• Promote public safety
  • Prevent, suppress, and investigate crimes
  • Provide emergency and non-emergency services
  • Create and maintain strong community partnerships
  • Adapt a multidisciplinary approach to solving community problems
  • Develop and promote a diverse, professional workforce

Department Chain of Command (Office of the Chief of Police)[edit]


  • Chief of Police Edgardo (Eddie) Garcia
  • Assistant Chief of Police Dave Knopf
  • Deputy Chief Michael Knox, Bureau of Administration
  • Deputy Chief Anthony Mata, Bureau of Field Operations
  • Deputy Chief Shawny Williams, Bureau of Investigations
  • Deputy Chief Jeff Marozick, Bureau of Technical Services

Police divisions[edit]

  • Foothill Division[9]
  • Western Division[10]
  • Southern Division[11]
  • Central Division[12]


In 2014, the department had been found to be using high tech cellphone spying systems. Commonly referred to as "Stingrays", it is often said they bear the appearance of regular cell phone towers, but instead pick up and record cell phone data. It was shown that the federal government gave the department a $500,000 grant for the technology. The SJPD spokesperson refused to comment on the situation.[13]

In July 2003, Cau Bich Tran was shot and killed in her kitchen by a SJPD officer after brandishing a 10-inch vegetable peeler that resembled a meat cleaver. After threatening her family with the implement she was shot. The incident led to controversy among San Jose's Vietnamese community. In 2005, the city of San Jose settled the Tran family's lawsuit for $1.8 million.[14]

The week before Halloween 2011, a 27-year-old highly intoxicated man armed with a gun (later determined to be a toy gun) was shot over 20 times by four SJPD officers and wounded after he refused to follow officers commands and grabbed the gun. He was dressed as a surgeon and had a toy gun in his waistband. In 2013, the city settled a lawsuit for $4.95 million, the largest settlement in San Jose involving police conduct. There was never any controversy regarding this event. [15]

In March 2014, Officer Geoffrey Graves was accused of raping a woman. He turned himself into Santa Clara County Jail and was arraigned on March 24.[16]

In December 2014, SJPD officer Phillip White made statements on Twitter that he would kill people who would threaten him and his family and that he would be carrying a gun while off duty at movie theaters, in response to protests of the deaths of Michael Brown and Eric Garner. White was subsequently placed on administrative leave. The San Jose Police Association have condemned the comments.[17] In January 2015, prosecutors declined to file charges against White.[18]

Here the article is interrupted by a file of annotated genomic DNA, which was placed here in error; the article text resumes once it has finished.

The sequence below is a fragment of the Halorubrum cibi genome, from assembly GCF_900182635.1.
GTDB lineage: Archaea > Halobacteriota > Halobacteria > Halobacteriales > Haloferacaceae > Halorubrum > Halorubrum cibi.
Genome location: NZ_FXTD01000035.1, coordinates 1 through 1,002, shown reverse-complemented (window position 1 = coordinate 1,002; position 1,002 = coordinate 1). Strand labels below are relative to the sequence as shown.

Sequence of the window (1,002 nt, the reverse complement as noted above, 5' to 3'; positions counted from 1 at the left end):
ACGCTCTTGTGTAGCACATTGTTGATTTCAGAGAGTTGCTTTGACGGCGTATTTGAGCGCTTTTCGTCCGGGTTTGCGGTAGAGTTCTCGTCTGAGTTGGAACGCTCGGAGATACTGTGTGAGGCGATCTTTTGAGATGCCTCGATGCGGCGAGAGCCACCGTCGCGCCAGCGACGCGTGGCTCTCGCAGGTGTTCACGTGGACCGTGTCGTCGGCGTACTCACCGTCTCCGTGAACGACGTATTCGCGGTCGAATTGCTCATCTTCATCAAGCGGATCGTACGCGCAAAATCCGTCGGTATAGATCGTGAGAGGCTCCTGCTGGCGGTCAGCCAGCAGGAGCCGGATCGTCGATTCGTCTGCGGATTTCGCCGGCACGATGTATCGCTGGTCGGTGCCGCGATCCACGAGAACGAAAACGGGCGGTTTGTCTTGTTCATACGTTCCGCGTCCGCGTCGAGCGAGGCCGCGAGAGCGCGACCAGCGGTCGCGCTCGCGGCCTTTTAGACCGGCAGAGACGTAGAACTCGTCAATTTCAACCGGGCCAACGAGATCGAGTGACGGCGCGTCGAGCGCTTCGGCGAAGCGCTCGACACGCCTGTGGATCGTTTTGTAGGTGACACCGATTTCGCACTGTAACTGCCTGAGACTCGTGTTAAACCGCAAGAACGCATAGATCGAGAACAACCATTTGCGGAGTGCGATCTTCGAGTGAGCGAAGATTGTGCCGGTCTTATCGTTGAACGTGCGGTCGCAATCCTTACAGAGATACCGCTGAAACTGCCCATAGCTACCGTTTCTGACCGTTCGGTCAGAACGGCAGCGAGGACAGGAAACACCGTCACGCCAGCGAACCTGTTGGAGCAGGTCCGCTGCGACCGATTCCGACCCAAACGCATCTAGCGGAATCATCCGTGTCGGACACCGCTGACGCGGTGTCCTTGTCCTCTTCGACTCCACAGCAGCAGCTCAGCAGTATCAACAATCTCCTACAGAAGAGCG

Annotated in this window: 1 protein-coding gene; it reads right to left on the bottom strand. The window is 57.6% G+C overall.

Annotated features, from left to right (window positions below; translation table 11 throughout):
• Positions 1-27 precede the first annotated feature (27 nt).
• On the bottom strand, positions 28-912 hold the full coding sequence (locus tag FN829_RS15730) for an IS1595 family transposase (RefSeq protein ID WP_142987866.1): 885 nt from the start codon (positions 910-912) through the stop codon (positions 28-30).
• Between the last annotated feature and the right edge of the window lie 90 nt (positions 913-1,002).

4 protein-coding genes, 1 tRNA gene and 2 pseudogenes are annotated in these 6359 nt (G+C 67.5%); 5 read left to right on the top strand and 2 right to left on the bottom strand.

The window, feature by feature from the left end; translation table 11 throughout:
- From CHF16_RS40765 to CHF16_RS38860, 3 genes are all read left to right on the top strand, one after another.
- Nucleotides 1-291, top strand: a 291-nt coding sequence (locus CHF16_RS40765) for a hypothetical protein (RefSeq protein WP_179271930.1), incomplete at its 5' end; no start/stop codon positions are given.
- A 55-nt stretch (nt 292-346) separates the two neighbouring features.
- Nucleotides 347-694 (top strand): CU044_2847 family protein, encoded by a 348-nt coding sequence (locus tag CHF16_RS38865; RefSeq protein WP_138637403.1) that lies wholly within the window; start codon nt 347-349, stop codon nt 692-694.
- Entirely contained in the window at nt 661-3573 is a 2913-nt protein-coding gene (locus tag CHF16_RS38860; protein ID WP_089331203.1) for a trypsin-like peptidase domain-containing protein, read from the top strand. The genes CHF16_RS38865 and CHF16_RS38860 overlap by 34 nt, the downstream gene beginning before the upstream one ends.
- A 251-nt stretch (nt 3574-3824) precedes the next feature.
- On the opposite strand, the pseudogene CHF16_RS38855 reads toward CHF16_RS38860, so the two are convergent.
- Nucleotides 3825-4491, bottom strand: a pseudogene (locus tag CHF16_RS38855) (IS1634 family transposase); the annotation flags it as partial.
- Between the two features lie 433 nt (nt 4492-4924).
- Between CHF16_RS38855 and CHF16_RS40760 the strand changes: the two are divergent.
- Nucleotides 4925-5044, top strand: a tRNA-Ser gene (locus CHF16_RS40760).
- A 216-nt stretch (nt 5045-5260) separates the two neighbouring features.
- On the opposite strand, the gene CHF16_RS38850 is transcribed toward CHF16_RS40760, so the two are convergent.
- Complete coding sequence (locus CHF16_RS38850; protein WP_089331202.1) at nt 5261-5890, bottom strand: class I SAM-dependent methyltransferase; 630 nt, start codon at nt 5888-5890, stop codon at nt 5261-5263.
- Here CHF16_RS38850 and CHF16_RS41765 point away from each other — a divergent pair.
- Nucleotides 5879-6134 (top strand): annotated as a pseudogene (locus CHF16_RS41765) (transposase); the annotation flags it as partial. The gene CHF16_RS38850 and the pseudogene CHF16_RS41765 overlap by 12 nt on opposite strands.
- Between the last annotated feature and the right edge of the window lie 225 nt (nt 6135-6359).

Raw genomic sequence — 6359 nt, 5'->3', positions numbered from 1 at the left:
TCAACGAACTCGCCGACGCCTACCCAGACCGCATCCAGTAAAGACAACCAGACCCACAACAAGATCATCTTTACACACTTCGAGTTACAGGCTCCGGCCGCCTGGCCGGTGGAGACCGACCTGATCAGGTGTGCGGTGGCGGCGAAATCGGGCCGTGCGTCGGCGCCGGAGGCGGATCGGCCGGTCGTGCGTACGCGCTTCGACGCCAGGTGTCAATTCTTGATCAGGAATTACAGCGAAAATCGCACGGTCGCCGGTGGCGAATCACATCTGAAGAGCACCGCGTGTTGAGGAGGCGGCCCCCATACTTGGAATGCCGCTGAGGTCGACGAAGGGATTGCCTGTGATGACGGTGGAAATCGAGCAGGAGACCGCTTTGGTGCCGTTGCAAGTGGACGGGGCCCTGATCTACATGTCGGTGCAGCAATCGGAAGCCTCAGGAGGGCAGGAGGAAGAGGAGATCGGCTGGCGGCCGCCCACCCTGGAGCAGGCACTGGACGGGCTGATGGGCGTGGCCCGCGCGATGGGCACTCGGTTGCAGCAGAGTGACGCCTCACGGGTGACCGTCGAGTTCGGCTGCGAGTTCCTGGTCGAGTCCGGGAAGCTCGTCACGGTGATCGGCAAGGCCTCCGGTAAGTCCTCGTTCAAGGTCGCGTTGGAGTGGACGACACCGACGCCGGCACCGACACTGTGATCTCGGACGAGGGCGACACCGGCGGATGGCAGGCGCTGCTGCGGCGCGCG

Rank Insignia
Chief 4 Gold Stars.svg
Assistant Chief 3 Gold Stars.svg
Deputy Chief 2 Gold Stars.svg
Captain Captain insignia gold.svg
Lieutenant US-O1 insignia.svg
South Carolina Highway Patrol Sergeant Rank Chevrons.svg
Officer N/A

Fallen officers[edit]

Since the establishment of the San Jose Police Department, 13 officers have died while on duty.[19]

See also[edit]


  1. ^ "City Crime Rankings by Population". Retrieved 2007-01-25. 
  2. ^ "Crime Reports : Map". Retrieved 2015-07-16. 
  3. ^ "Crime Reports : Map". Retrieved 2015-07-16. 
  4. ^ "History of the San Jose Police Department". YouTube. 2014-01-03. Retrieved 2015-07-16. 
  5. ^ "San Jose Police Department Upgrades 590 TASER X26P Smart Weapons - Yahoo Finance". 2014-05-13. Retrieved 2015-07-16. 
  6. ^ "Should Calif. Cops Turn In Assault Weapons They Own At Retirement? « CBS San Francisco". 2012-03-01. Retrieved 2015-07-16. 
  7. ^ an Jose Police to Return Military-Grade Armored Vehicle By Jennifer Wadsworth, 29 August 2014, San Jose Inside
  8. ^ "Department Information". Retrieved 2015-07-16. 
  9. ^ "Foothill Division". Retrieved 2015-07-16. 
  10. ^ "Western Division". 2014-11-12. Retrieved 2015-07-16. 
  11. ^ "Southern Division". Retrieved 2015-07-16. 
  12. ^ "Central Division". 2015-06-15. Retrieved 2015-07-16. 
  13. ^ Wadsworth, Jennifer (2014-03-20). "SJPD Bought Controversial Cellphone Spying Technology". San Jose Inside. Retrieved 2015-07-16. 
  14. ^ "SAN JOSE / $1.8 million settlement in killing by police officer / 4-foot-9-inch troubled mother fatally shot in kitchen while holding a vegetable peeler". SFGate. 2005-12-01. Retrieved 2015-07-16. 
  15. ^ "San Jose to pay nearly $5 million for shooting man with toy gun - San Jose Mercury News". 2011-10-23. Retrieved 2015-07-16. 
  16. ^ "San Jose police officer charged with rape - San Jose Mercury News". 2014-03-10. Retrieved 2015-07-16. 
  17. ^ San Jose cop suspended for Twitter threat to protesters, CBC News, December 16, 2014.
  18. ^ "SJPD officer wont face charges for controversial tweets". 2015-01-08. Retrieved 2015-07-16. 
  19. ^ "San Jose Police Department, California, Fallen Officers". Retrieved 2015-07-16. 

External links[edit]